United Gov Sec/intl v. Us Marshal Service

District of Columbia, dcd-1:2002-cv-01484

MEMORANDUM OPINION on Plaintiff's Motion to Dimiss Counterclaim Brought by Defendant Akal. Signed by Judge Gladys Kessler on 2/1/06.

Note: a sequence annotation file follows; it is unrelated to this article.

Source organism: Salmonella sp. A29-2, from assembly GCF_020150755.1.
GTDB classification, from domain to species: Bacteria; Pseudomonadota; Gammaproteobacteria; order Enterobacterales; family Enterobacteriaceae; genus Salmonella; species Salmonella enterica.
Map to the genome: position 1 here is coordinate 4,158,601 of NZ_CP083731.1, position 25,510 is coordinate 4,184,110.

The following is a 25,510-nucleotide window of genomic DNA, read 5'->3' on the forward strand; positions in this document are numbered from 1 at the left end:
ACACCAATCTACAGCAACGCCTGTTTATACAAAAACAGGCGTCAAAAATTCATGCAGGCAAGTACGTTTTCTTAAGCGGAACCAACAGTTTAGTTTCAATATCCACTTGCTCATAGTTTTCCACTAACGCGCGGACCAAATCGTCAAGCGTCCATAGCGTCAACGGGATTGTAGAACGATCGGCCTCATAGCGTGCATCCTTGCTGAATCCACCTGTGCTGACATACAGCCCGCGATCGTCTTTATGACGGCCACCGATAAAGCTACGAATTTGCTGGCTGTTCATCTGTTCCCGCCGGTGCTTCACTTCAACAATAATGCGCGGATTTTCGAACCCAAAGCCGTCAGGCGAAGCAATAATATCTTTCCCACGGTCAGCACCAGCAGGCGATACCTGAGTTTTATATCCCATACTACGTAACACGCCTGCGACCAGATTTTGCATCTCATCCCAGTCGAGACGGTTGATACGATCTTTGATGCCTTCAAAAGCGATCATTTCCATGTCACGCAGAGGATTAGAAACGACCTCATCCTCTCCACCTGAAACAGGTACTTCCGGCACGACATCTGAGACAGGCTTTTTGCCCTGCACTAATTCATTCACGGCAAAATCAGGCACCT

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6 UNITED STATES DISTRICT COURT FOR THE DISTRICT OF COLUMBIA ______________________________ INTERNATIONAL UNION, UNITED) GOVERNMENT SECURITY OFFICERS) OF AMERICA, et al.,)) Plaintiffs,)) v.) Civil Action No. 02-1484 (GK)) JOHN CLARK, Acting Director) of the United States Marshals) Service, et al.,)) Defendants.) ______________________________) MEMORANDUM OPINION Plaintiffs are the International Union, United Government Security Officers of America ("Union") and fifty-four individually named Court Security Officers ("CSOs").1 Several claims are currently pending in this matter. First, the Union is pursuing a Fifth Amendment procedural due process claim against John Clark, Acting Director of the United States Marshals Service ("USMS"), 1 The individual CSOs are Ann J. Barkley; Frank Brigance; Donald Durham; James E. Lane; Keith Morris; Harvey Simmons; Carl Akins; Thomas A. Alexander; Donald H. Allen; David A. Arriola; Vernon Broad; Frank Browder, Jr.; William J. Burge; Jimmy D. Burrow; Albert J. Busam; Clarence Bynum; Michael L. Campbell; Lawerence K. Churm; Harlen D. Coy; Byron G. Dahlen; Philip I. Elder; Robert Farnsworth; Gilmer S. Forbis; Ruben V. Gonzales; William F. Guthrie; John Hansen; Frank Hruza; Robert Hubbard; Donald W. Johnson; Don E. Kemp; James D. Kimbrel; Walter E. Lamb; William P. Lambright; Monty L. Laughlin; Roberto Lebron; Stephen F. McDonald; Chester L. McKune; Jack C. Morehead; Dallas K. Murphy; Miller Pearson; James Ralph; Robert Rarick; Ronald F. Ray; Willie Rich; Harvey Robideaux; Felipe Jorge-Rodriguez; Thomas J. Roy; John B. Scott; Frank Shaffer; Rhys Sirjane; Brian J. Smith; Donald Smith; Fred A. Thatcher; and Roberto Torrez. 6 challenging the USMS's implementation and application of modified fitness for duty medical standards for the CSOs.2 Second, the fifty-four CSOs, in their individual capacities, are pursuing Fifth Amendment due process claims against the USMS and disability discrimination claims against Akal Security, Inc. ("Akal"), MVM Security Services, Inc. ("MVM") and Ares Group Incorporated ("AGI"), under both Sections 501 and 504 of the Rehabilitation Act of 1973 ("Rehabilitation Act"), 29 U.S.C. §§ 791, 794, and the Americans with Disabilities Act ("ADA"), 42 U.S.C. §§ 12101, et seq..3 Third, a putative class of the CSOs seeks to pursue a class-wide disability discrimination claim against USMS under the Rehabilitation Act. Fourth, and finally, Akal is pursuing counterclaims against the individual CSOs who previously worked for the company, seeking, inter alia, indemnification for all costs, fees, and damages that may arise out of this litigation. 2 The Union alleges violations of the CSOs' Fifth Amendment procedural due process rights on behalf of all of the individual CSOs except Plaintiff David Arriola because he "was a probationary CSO when terminated and, therefore was not a [Union] bargaining unit member. Accordingly, he did not have a property interest in his employment and did not have a Fifth Amendment right to due process prior to termination." Fourth Am. Compl., n.2. 3 On June 13, 2005, the individual CSOs voluntarily dismissed their claims under the Rehabilitation Act against Akal and AGI. See Docket Nos. 159 and 160. On March 30, 2005, the Court dismissed the individual CSOs' claims under the Rehabilitation Act against MVM. See Docket No. 134 (granting MVM's Motion to Dismiss Count II of Plaintiffs' Third Amended Complaint or, in the Alternative, for Summary Judgment). 2 6 This matter is now before the Court on Plaintiffs' Motion to Dismiss Counterclaims Brought by Defendant Akal Security, or, in the Alternative, for Summary Judgment [Dkt. #136]. Upon consideration of Plaintiff's Motion, Opposition, Reply, and the entire record herein, and for the reasons stated below, Plaintiffs' Motion is granted. I. BACKGROUND The USMS is a federal law enforcement agency whose statutory duties include providing security services to federal courthouses and courtrooms. See 28 U.S.C. § 566(a).4 It performs these duties, in part, by contracting with private security companies for the services of CSOs. See 28 U.S.C. § 604(a)(22). Defendants Akal, MVM, and AGI contract with the USMS to provide judicial security in various federal courthouses across the country.5 See Fourth Am. Compl. ¶¶ 7,8,9. According to Plaintiffs, the CSOs are not federal employees working for the USMS. Rather, they are private-sector employees working for the Contractors. See id. ¶ 21. 4 28 U.S.C. § 566(a) states that the USMS has the responsibility to "provide for the security and to obey, execute, and enforce all orders of the United States District Courts, the United States Courts of Appeals, and the Court of International Trade." 28 U.S.C. § 566(a). 5 Hereinafter, Akal, MVM, and AGI will be described collectively as the "contractors." 3 6 The Union is a labor union composed of contract federal security officers, including CSOs. All of the individual CSOs named as Plaintiffs in this action are members of the Union. The Union negotiates collective bargaining agreements ("CBAs") with the Contractors that determine the terms and conditions of employment for its member CSOs. See id. The pertinent provisions of the CBAs are: Section 6.1 ("Grounds for Discipline and Dismissal") (referred to herein as the "hold harmless clause"): Any temporary or permanent removal of an employee by determination of the Government as described in Section H-3 of the Contract shall not become permanent without requisite notice to the employee and the opportunity provided for the employee to respond to the Government's action within fifteen (15) days of the determination. Upon written request, the Company will provide the Union, in a timely manner, with all information concerning the removal that they may legally release, and will provide the Union with any relevant information concerning the proper Government point of contact and their contact data. The 'final decision' on the employee's removal shall be determined by the Government, and the Employer shall be held harmless by the Union and the employee for any further claims made after this final determination. This provision is not intended to limit or prohibit the rights of any party to seek relief from other parties. Pl.s' Ex. 1, Article 6, Section 6.1(a). Article 19 ("Service Contract Procedures and Obligations") (referred to herein as the "no recourse clause"): The parties recognize that they are providing a service to the Unite[d] States Government. Therefore, the terms of this agreement are subject to the directives of the Government, and, except as provided herein, there shall be no recourse against the Employer with regard to its actions taken to comply with those directives. In the event a directive necessitates a deviation from the 4 6 obligations or procedures contained in this Agreement, the Union may request that the parties hereto meet and confer with regard to the effects, if any, of the deviation necessitated by the Government's directive. A copy of a written directive covered by this provision shall be provided to the International UGSOA president upon request. Id., Article 19. The CBAs also contain the following grievance and arbitration procedures: Section 5.1 ("Intent"): For purposes of this Agreement, a grievance shall mean a claimed violation, misinterpretation, or misapplication of any provision of this Agreement, or the challenge of any disciplinary action taken against a Union Employee, except that this grievance procedure shall not be used for any action or order of removal of an Employee from working under the contract by the U.S. Government, or revocation of required CSO credentials by the USMS[.] Id., Article 5, Section 5.1 (emphasis added). Section 5.3 ("Grievance Procedure"): All grievances shall be presented and processed in accordance with the following procedures: A. Informal Step - The parties shall make their best efforts to resolve any dispute on an informal basis. Both the Company and the Union agree that the Employee will first discuss the complaint with their immediate supervisor (not in the bargaining unit), within eight (8) working days of the incident being grieved, to start the informal procedure. If the informal procedure is not invoked within eight working days of Employee's knowledge of a grievable issue, then it is agreed by both parties that no further action can be taken. If, during the course of this discussion either the Employee or the supervisor deems it desirable, a steward or other Union representative will be called in (emphasis added). B. Step One - If the matter is not resolved informally, 5 6 the Employee shall, not later than ten (10) days after the informal discussion with the immediate supervisor, set forth the facts in writing, specifying the Article and paragraph allegedly violated. This shall be signed by the aggrieved Employee and the Union representative, and shall be submitted to the Contract Manager or designee with a copy to the Company's HR Director. The Contract Manager or designee shall have ten (10) days from the date the grievance was presented to return a decision in writing with a copy to the aggrieved Employee and the union representative. C. Step Two - If the grievance is not settled in Step One, the grievance may be appealed in writing to the Company's Director of Human Resources or designee, not later than ten (10) days from the denial by the Contract Manager or designee. The Director of Human Resources or designee will have ten (10) days from the date the grievance was presented to return a decision, in writing, with a copy to the aggrieved Employee and the union representative. D. Grievance for Discipline - Any grievance involving discharge or other discipline may be commenced at Step One of this procedure. The written grievance shall be presented to the Contract Manager through the Site Supervisor or designee within eighteen (18) days after the occurrence of the facts giving rise to the Grievance. Id., Article 5, Section 5.3 (emphasis added). Section 5.4 ("Arbitration Procedure"): Grievances processed in accordance with the requirements of Section 5.3 that remain unsettled may be processed to arbitration by the Union, giving the Company's Director of Human Resources written notice of its desire to proceed to arbitration not later than fifteen (15) days after rejection of the grievance in Step Two. Id., Article 5, Section 5.4. In 1999, the United States Public Health Service ("PHS") Office of Federal Law Enforcement Medical Programs conducted a job function analysis of the CSO position. As a result of that 6 6 analysis, in January of 2001, the USMS modified the fitness for duty medical standards for CSOs. It then implemented those modified standards "by advising [the Contractors] that it was amending its judicial security contracts and that it would require full compliance with the new medical/physical examination as to all present and future CSOs." Fourth Am. Compl. ¶ 26. The judicial security contracts require all prospective CSOs to pass a pre-employment medical exam. In addition, they require all current CSOs to pass an annual medical re-exam. See id. ¶ 22. All of the individual CSOs named as Plaintiffs in this action have been medically disqualified by the USMS and removed from the judicial security contracts. On July 26, 2002, the Union brought this action against the USMS, claiming that the modified fitness for duty medical standards deprived the CSOs of procedural due process and violated their rights under the notice and comment requirements of the Administrative Procedure Act ("APA"), 5 U.S.C. §§ 706, et seq.6 On August 28, 2003, the Court granted in part and denied in part the USMS's Motion to Dismiss, concluding that the Union had stated a valid Fifth Amendment procedural due process claim against USMS but dismissing its APA claim. See Int'l Union, United Gov't Sec. 6 The Union claimed that the APA's notice and comment requirements prohibited the USMS from modifying the judicial security contracts to require modified fitness for duty standards for the CSOs. 7 6 Officers of America v. USMS, No. 02-CV-1484 (D.D.C. Mem. Op. Aug. 28, 2003). On December 17, 2003, the Court granted the Union leave to file a Second Amended Complaint in order to add as Plaintiffs thirty-eight former CSOs. These individually-named CSO Plaintiffs asserted that they have "the same claims and are seeking similar redress to that sought by Plaintiff [Union]." Pls.' Mot. for Leave to File Second Am. Compl. at 4 (November 10, 2003). With leave of the Court, the Union and the individual Plaintiffs filed a Third Amended Complaint on July 9, 2004, adding five former CSOs as Plaintiffs, stating new claims under the Rehabilitation Act and the ADA, and joining Akal and MVM as Defendants. On February 4, 2005, again with leave of the Court, the Union and the fifty-four individual Plaintiffs filed a Fourth Amended Complaint, adding as Plaintiffs ten additional former CSOs and AGI as a Defendant. On March 22, 2005, Akal filed a counterclaim against various individual CSOs alleging that they breached the hold harmless clause of the CBAs under which they worked.7 Akal also filed a counterclaim against various individual CSOs alleging that they breached the no recourse clause of the CBAs under which they 7 Akal filed this counterclaim against the following individual CSOs: Ruben Gonzales; James Lane; Donald Durham; Frank Browder, Jr.; Frank Hurza; James Ralph; Willie Rich; Dallas Murphy; Harvey Robideaux; Vernon Broad; Philip Elder; Jack Morehead; Robert Hubbard; Harvey Simmons; Frank Shaffer and Brian Smith. 8 6 worked.8 In its counterclaims, Akal seeks to enjoin Plaintiffs from proceeding with their claims and to be indemnified for all costs, fees, and damages that arise in litigating their claims. On April 11, 2005, Plaintiffs filed the instant Motion to Dismiss. Plaintiffs argue that Akal's counterclaims should be dismissed for three reasons. First, they claim that Akal "failed to exhaust their administrative remedies prior to bringing each and every counterclaim." Pl.s' Mot. at 1. Second, they maintain that Akal's claims are untimely because they were brought outside the applicable six-month statute of limitations. See id. at 2. Third, they argue that Akal has failed to state a claim upon which relief can be granted. Specifically, they argue that "[u]nder the plain meaning of the CBA language, the hold harmless clause does not apply to instances in which CSOs are discharged after being removed from the Judicial Security Contract by the USMS for failing the new medical/physical standards. Because the hold harmless clause does not apply to Plaintiffs' discharges, [Akal] is not entitled to be held harmless and indemnified for claims based on those discharges." Id. II. STANDARD OF REVIEW A motion to dismiss should only be granted "when it appears 8 Akal filed this counterclaim against the following individual CSOs: Keith Morris; Michael Campbell; Roberto Torrez; Robert Rarick; Donald Johnson; Don Kemp; William Lambright; Byron Dahlen; John Scott and Harlan Coy. 9 6 beyond doubt that, under any reasonable reading of the complaint [or counterclaim], the plaintiff will be unable to prove any set of facts that would justify relief." Hishon v. King & Spaulding, 467 U.S. 69, 73 (1984). Because such motions "summarily extinguish litigation at the threshold and foreclose the opportunity for discovery and factual presentation, [they] should be treated with the greatest of care." Haynesworth v. Miller, 820 F.2d 1245, 1254 (D.C. Cir. 1987). Accordingly, the factual allegations of the counterclaim must be presumed true and liberally construed in favor of the plaintiff. Shear v. Nat'l Rifle Ass'n of Am., 606 F.2d 1251, 1253 (D.C. Cir. 1979). III. ANALYSIS Plaintiffs argue that Akal's counterclaims should be dismissed because Akal "failed to exhaust their administrative remedies prior to bringing each and every counterclaim." Pl.s' Mot. at 1. Specifically, Plaintiffs claim that Akal failed to grieve and arbitrate Plaintiffs' alleged breach of the CBAs. Akal argues that "[b]ecause [its] CBAs provided that only employees could grieve, [it] was not required to grieve or arbitrate before bringing counterclaims against the Plaintiffs."9 Def.'s Opp'n at 3. 9 Plaintiffs argue that Akal failed to submit its counterclaims to arbitration before filing suit in this Court. See Pl.s' Mot. at 7. Akal does not deny this assertion and there seems to be no dispute that it did not, in fact, submit its counterclaims to arbitration before filing them in this litigation. 10 6 Initially, it must be noted that Akal simply ignores the governing case law in this jurisdiction and relies on contrary case law from other circuits. As will be explained, the case law in this Circuit is overwhelmingly clear and compels the granting of Plaintniffs' Motion. "'[A]rbitration is a matter of contract and a party cannot be required to submit to arbitration any dispute which he has not agreed so to submit.'" Air Line Pilots Ass'n v. Fed. Express Corp., 402 F.3d 1245, 1248 (D.C. Cir. 2005) (quoting AT&T Technologies, Inc. v. Communications Workers of Am., 475 U.S. 643, 648 (1986) (quoting United Steelworkers v. Warrior & Gulf Navigation Co., 363 U.S. 574, 582 (1960))). "'Unless the parties clearly and unmistakably provide otherwise, the question ... whether the parties agreed to arbitrate is to be decided by the court, not the arbitrator.'" Air Line Pilots Ass'n, 402 F.3d at 1248 (quoting AT&T Technologies, Inc. 475 U.S. at 649). "'[I]n deciding whether the parties have agreed to submit a particular grievance to arbitration, a court is not to rule on the potential merits of the underlying claims.'" Id. Nonetheless, "the Supreme Court has consistently instructed that there is a strong presumption in favor of arbitration in labor disputes." United Parcel Serv., Inc. v. Int'l Bhd. of Teamsters, AFL-CIO, 859 F.Supp. 590, 594 (D.D.C. 1994) (citing AT&T Technologies, Inc., 475 U.S. at 650). This presumption is so 11 6 strong that an "'order to arbitrate the particular grievance should not be denied unless it may be said with positive assurance that the arbitration clause is not susceptible of an interpretation that covers the asserted dispute. Doubts should be resolved in favor of coverage."' Air Line Pilots Ass'n, 402 F.3d at 1248 (quoting Warrior & Gulf Navigation, 363 U.S. at 582-83). Thus, "a collective bargaining agreement must be interpreted 'as imposing arbitration requirements on an employer unless "there is an express, flat limitation" that arbitration boards should consider only employee grievances.'" United Parcel Serv., Inc., 859 F.Supp. at 594 (quoting Domino Sugar v. Sugar Workers Local 392, 10 F.3d 1064, 1069 (4th Cir. 1993) (quoting Atkinson v. Sinclair Ref. Co., 370 U.S. 238, 243 (1962)) (emphasis in original).10 See Blake Const. Co., Inc. v. Laborers' Intern. Union of North America, AFL-CIO, 511 F.2d 324, 328, n.30 (D.C. Cir. 1974) (citing with 10 In Atkinson, the Supreme Court held that the collective bargaining agreement in issue did not require the employer to submit its disputes to arbitration. That agreement -- unlike the one at issue in this case -- explicitly specified that the arbitration board "shall consider only individual or local employee or local committee grievances." Atkinson, 370 U.S. at 243 (emphasis added). No such "flat limitation" exists in this case. Id. In contrast, in Domino Sugar, the Court held that where a collective bargaining agreement containing language similar to that involved in this case, in that it "did not specifically indicate that the Company could request a grievance conference or arbitration" but "did not preclude[] the Company from pursuing these procedures," arbitration was required. Domino Sugar, 107 F.3d at 1066. 12 6 approval H.K. Porter Co., Inc., Connors Steel Div., West Virginia Works v. Local 37, United Steel Workers of Am., AFL-CIO, 400 F.2d 691, 695 (4th Cir. 1968) (same), and cases cited therein). See also Warrior & Gulf Navigation, 363 U.S. at 584-85 ("In the absence of any express provision excluding a particular grievance from arbitration, we think only the most forceful evidence of a purpose to exclude the claim from arbitration can prevail[.]"). In the instant case, Section 5.3 provides in its introductory sentence that "[a]ll grievances shall be presented and processed in accordance with the following procedures" and that "[t]he parties shall make their best efforts to resolve any dispute on an informal basis." Pl.s' Ex. 1, Section 5.3 (emphasis added). This language is clearly broad and inclusive. See United Parcel Serv., Inc., 859 F.Supp. at 594 (citing AT&T Technologies, Inc., 475 U.S. at 650 (broad arbitration language in a CBA renders the presumption of arbitrability "particularly applicable")). In addition, nothing contained in the procedural steps set forth in Section 5 expressly excludes arbitration of Akal's grievances against Union members. "Exclusion by implication, and the consequent nullification of those provisions which indicate the parties' intention to arbitrate, is contrary to our national labor policy." H.K. Porter Co., 400 F.2d at 695. In short, Akal's arguments at the very most merely raise a doubt about whether the arbitration clause covers the dispute, but 13 6 our Court of Appeals has directed that any such doubt is to be resolved "in favor of coverage." Air Line Pilots Ass'n, 402 F.3d at 1248. Thus, the Court concludes that, due to the broad language in the CBAs and the absence of any limitation on their coverage, Akal cannot overcome the strong presumption in favor of arbitration in this case. See United Parcel Serv., Inc., 859 F.Supp. at 595; ITT World Communications, Inc. v. Communications Workers of Am., AFL-CIO, 422 F.2d 77, 82 (2d Cir. 1970) ("The combination of a broad arbitration clause and vague or no exclusionary language has usually ... led to arbitration.") (internal citations omitted).11 Accordingly, Akal's counterclaims must be dismissed because Akal failed to exhaust its administrative remedies prior to filing suit in this Court. Akal argues that "[i]f [] this court believes that the CBAs are ambiguous as to whether Akal needed to grieve, the court is bound to determine the meaning of the CBAs by turning to extrinsic evidence, including the parties' intent as expressed by past practice and negotiation history." Def.'s Opp'n at 4 (citing Marsans v. Communications Workers of Am., 1989 WL 43831 (D.D.C.)). According to Akal, "the evidence is that the parties' intent and 11 Indeed, in fn. 4 of Washington Mailers Union No. 29 v. Washington Post Company, 233 F.3d 587, 592 (D.C. Cir. 2000), the Court of Appeals makes it clear that even the absence of a broad arbitration clause "does not negate the presumption of arbitrability." See Int'l Brotherhood of Elec. Workers Local 2188 v. W. Elec. Co., 661 F.2d 514, 516 n. 3 (5th Cir. 1981). 14 6 practice was that Akal was not to utilize the grievance mechanism." Def.s' Opp'n at 4. In Marsans, the court turned to extrinsic evidence to assist in interpreting ambiguous provisions in CBAs. See id., 1989 WL 43831 at *6. As Plaintiffs correctly point out, however, "the issue in Marsans did not involve the arbitrability of a CBA provision, but the interpretation of a substantive overtime provision, making its holding inapplicable in this case." Pl.s' Reply at 7. In addition, an "'order to arbitrate the particular grievance should not be denied unless it may be said with positive assurance that the arbitration clause is not susceptible of an interpretation that covers the asserted dispute.'" Air Line Pilots Ass'n, 402 F.3d at 1248 (quoting Warrior & Gulf Navigation, 363 U.S. at 582-83). Thus, as Plaintiffs correctly point out, "even if this Court finds the language in the CBAs at issue ambiguous or susceptible of more than one interpretation, it still must hold that [Akal] must arbitrate the dispute before suing in court."12 12 Akal cites Navarro v. Akal Security, Inc., 04cv280 (NLS) (S.D. Cal.) in support of its argument "that [it] was not obligated to grieve." Def.'s Opp'n at 4. In Navarro, the plaintiff, a CSO, sued Akal for, among other things, discriminatory termination after he was medically disqualified by the USMS. See Def.'s App. B. Akal eventually settled with the CSO, but it sued the CSO's union, the United Government Security Officers of America, Local 64, a local of the Plaintiff Union herein, for indemnification. See Def.'s App. C. Local 64 then sued the CSO, alleging that he had breached the CBA's indemnification provision. See Def.'s App. D. Akal argues that "there is no record of [Local 64] ever having filed a grievance before bringing their [] claim. If the (continued...) 15 6 Pl.s' Reply at 7-8. IV. CONCLUSION Accordingly, for the reasons stated above, Plaintiffs' Motion to Dismiss Counterclaims Brought by Defendant Akal Security, or, in the Alternative, for Summary Judgment is granted.13 An Order will issue with this Memorandum Opinion. /s/ Date: 2/1/06 GLADYS KESSLER United States District Judge Copies to: attorneys on record via ECF 12 (...continued) Plaintiffs herein are correct -– and the CBAs at issue are not restricted just to employee grievances -– then how did the union in [Navarro] proceed with [its] claim for breach of the indemnification provision without first filing a grievance?" Def.'s Opp'n at 5. While Akal's rhetorical question may not have the clearest answer, the "bottom line" is that the decision in Navarro, whatever it was, has no binding effect on this Court. Moreover, it does not appear that Plaintiff even raised the issue in that case. 13 In light of the Court's holding supra that Akal's counterclaims must be dismissed because Akal failed to exhaust their administrative remedies prior to filing suit in this Court, it is unnecessary to address the timeliness of Akal's counterclaims or the applicability of the hold harmless clause to Plaintiffs' discharges. 16